They waved as the couple drove away in their shiny new toy.

Vernon put his hands in his pockets. He felt proud.

“Great job, son. You sold your first car,” he said with a pat on the back.

As he turned and looked at the showroom and at his son, he saw the potential – a glimpse of the future for Mansur Motors.

* * *

Saturday, September 17, 2016

As he pulled up to his parking spot off Chapman and Atchison, Jack Carlisle looked at the clock on his dashboard—8:00 a.m.

Jack got out of his car. The late summer morning was sunny but crisp. He stuffed his wallet and iPhone into the back pocket of his khaki shorts, straightened his green V-neck and removed a flat of tiny succulent plants from his trunk.

He balanced the box as he strode across the street, his flip-flops slapped slightly as he approached the patio of The Potting Shed. Bip-bip. He set the alarm on his car.

The breakfast crowd had already rolled in to the Ruby’s Diner at the Orange Train Depot and a few cars were in the parking lot. He saw a couple in a minivan unload their three kids. He heard one of them shout, “I want pancakes, Mommy!”

He smiled at them as he unlocked the black iron gate where his employee Oscar Mendez was already tending to the plants and stocking merchandise.

Potted plants lined both sides of the narrow pebble path that meandered through the corner lot. Small trees, flowers, succulents, fountains, rocks, and statues were all in attendance. Tucked to one side was a chicken coop. Further down the path, an umbrella-shaded potting table for demonstrations and workshops sat overlooking the garden.

“Morning, Oscar!”

“Good morning Jack! We got the case of olive oil and Elizabeth dropped off more post cards.”

“Great. I’m gonna make the tea and fix a few displays. Would you find a place for these?” He handed the box to Oscar.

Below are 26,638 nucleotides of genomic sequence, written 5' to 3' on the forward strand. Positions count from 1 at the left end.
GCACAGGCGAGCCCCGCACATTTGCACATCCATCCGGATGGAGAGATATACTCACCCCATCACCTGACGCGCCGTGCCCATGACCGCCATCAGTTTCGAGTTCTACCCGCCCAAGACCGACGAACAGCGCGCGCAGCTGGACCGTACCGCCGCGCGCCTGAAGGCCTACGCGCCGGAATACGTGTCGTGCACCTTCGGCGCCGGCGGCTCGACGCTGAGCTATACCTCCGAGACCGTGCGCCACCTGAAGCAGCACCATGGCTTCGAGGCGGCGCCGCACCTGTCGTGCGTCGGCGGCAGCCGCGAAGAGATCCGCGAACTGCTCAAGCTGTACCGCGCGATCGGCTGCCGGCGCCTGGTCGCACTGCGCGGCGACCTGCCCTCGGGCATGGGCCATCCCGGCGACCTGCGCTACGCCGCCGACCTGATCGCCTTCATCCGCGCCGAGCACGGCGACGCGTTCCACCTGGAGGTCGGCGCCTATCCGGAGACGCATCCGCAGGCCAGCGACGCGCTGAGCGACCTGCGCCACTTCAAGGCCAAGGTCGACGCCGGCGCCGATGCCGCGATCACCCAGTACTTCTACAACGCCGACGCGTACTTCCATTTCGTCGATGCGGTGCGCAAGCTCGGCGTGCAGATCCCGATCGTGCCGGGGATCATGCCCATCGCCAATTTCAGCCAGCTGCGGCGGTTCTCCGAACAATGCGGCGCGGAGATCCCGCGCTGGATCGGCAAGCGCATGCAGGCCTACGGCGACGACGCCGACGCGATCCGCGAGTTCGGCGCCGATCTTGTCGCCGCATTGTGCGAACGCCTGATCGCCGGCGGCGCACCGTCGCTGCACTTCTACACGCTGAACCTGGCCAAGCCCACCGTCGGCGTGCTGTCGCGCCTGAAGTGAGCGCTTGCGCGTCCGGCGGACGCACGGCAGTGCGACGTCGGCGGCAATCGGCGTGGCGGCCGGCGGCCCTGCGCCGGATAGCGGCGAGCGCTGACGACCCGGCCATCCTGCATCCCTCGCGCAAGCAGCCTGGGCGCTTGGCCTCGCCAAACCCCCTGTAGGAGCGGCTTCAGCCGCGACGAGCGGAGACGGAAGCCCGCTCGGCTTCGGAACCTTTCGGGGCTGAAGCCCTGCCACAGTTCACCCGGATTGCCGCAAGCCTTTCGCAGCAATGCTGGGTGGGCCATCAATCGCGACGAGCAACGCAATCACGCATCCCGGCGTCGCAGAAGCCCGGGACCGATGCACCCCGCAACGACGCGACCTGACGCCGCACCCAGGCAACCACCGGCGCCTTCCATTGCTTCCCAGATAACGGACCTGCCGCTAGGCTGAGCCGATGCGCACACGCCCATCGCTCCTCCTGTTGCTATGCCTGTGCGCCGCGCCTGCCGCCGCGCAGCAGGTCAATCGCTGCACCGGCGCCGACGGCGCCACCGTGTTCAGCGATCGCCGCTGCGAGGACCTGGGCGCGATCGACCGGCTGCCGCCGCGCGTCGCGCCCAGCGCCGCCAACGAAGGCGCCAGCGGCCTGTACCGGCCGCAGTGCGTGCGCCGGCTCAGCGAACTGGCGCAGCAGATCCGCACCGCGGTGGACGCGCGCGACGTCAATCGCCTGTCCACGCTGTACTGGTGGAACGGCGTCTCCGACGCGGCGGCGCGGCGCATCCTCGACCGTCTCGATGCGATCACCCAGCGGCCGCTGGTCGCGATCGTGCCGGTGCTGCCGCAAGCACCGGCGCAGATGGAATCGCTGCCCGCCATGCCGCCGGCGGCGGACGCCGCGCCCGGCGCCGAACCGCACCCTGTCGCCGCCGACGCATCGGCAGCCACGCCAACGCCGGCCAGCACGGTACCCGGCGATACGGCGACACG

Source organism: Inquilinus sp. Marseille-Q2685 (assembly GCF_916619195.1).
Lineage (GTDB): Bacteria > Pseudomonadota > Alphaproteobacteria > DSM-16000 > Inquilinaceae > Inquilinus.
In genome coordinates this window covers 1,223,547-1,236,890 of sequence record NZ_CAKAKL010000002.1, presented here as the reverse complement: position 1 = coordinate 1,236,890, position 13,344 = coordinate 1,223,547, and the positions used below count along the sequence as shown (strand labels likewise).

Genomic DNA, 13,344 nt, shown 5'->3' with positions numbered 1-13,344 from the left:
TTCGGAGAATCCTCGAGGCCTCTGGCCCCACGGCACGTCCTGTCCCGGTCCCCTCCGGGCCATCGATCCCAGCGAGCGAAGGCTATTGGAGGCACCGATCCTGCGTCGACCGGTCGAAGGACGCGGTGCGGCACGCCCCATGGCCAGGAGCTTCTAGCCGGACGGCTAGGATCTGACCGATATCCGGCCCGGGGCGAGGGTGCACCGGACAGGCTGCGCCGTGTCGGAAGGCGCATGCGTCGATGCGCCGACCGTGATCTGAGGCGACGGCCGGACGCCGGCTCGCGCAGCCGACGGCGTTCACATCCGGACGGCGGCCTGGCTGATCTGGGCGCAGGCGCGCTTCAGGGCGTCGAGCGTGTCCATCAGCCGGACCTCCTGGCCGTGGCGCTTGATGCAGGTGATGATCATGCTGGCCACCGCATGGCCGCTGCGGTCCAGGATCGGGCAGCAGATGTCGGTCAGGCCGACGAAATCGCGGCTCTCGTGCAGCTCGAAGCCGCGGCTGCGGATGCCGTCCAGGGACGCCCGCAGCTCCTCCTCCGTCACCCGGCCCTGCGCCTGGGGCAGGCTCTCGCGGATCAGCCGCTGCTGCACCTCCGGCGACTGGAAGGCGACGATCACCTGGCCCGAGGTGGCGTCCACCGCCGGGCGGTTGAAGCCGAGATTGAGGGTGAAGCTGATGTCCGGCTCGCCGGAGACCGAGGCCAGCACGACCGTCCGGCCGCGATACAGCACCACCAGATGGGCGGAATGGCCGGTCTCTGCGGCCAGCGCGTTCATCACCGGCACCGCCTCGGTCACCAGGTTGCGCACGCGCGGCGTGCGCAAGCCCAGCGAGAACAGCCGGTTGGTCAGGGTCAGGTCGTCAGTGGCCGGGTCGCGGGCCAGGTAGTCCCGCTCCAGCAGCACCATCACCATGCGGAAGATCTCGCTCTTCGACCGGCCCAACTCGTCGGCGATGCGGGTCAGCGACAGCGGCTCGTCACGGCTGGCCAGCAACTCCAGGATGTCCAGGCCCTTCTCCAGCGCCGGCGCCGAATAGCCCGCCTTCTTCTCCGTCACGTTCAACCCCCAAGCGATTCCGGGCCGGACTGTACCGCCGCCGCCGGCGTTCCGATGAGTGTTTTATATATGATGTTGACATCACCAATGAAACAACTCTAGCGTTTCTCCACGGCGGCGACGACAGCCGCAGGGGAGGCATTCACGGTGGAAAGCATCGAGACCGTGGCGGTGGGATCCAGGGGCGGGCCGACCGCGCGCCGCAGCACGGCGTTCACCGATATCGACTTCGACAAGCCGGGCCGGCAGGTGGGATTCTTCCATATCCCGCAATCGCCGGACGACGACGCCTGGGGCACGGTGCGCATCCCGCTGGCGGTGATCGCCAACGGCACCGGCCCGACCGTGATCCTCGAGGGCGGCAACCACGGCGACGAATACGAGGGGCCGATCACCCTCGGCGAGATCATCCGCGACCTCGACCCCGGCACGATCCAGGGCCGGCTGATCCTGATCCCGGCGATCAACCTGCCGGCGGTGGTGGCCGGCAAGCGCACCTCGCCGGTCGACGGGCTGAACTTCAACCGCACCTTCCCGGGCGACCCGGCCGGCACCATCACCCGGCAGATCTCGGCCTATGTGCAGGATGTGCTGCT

“We have the OC Wine Trolley coming by tonight, let’s get some gift bags ready for that. Also, I’ll be getting the pumpkins tomorrow so let’s start to get things set up for the Fall display.”

Oscar nodded and rushed around the corner to make sure things were polished for their first customers of the day. The fall season was starting and the locals usually flocked here for unique pumpkins and gourds.

Jack walked through the garden into the big warehouse. Antique furniture, fixtures and local artwork lined the walls with a path cutting through the collection guiding customers around the warehouse and into the gift shop.

He made a right turn into the showroom and gift shop where the warm morning light and the smell of candles and potpourri greeted him. The sound of smooth jazz played in the background. Long communal tables were dressed with flowers, linens and flatware, as if ready for a dinner party. Every surface inside was covered with goods for sale – tea towels, vases, jams, honey, humorous fridge magnets and coasters. He straightened up the table with handmade soaps. He lifted the bar of lemon verbena to his nose and took a whiff before he moved on.

He grabbed a cloth and wiped down the glassy finished wooden checkout counter. An old 1940s truck door mounted on the brick wall behind it read “The Potting Shed” in hand painted letters.

He took a moment to look around and make sure everything was in order. This place was special to him. Every time a customer walked in, it was like they were walking into his living room, kitchen, and backyard.

He had first set eyes on the vacant former car lot and showroom in 1991 when he moved to Orange from North Carolina. He had his bachelor’s degree in horticulture and landscape design and had just started working at a local garden store. But he had bigger dreams. He wanted to go into business for himself and make a place of his own. But the corner found one owner, then another. Years passed as he patiently waited, saving his money and hoping he could find a way to fulfill his dream.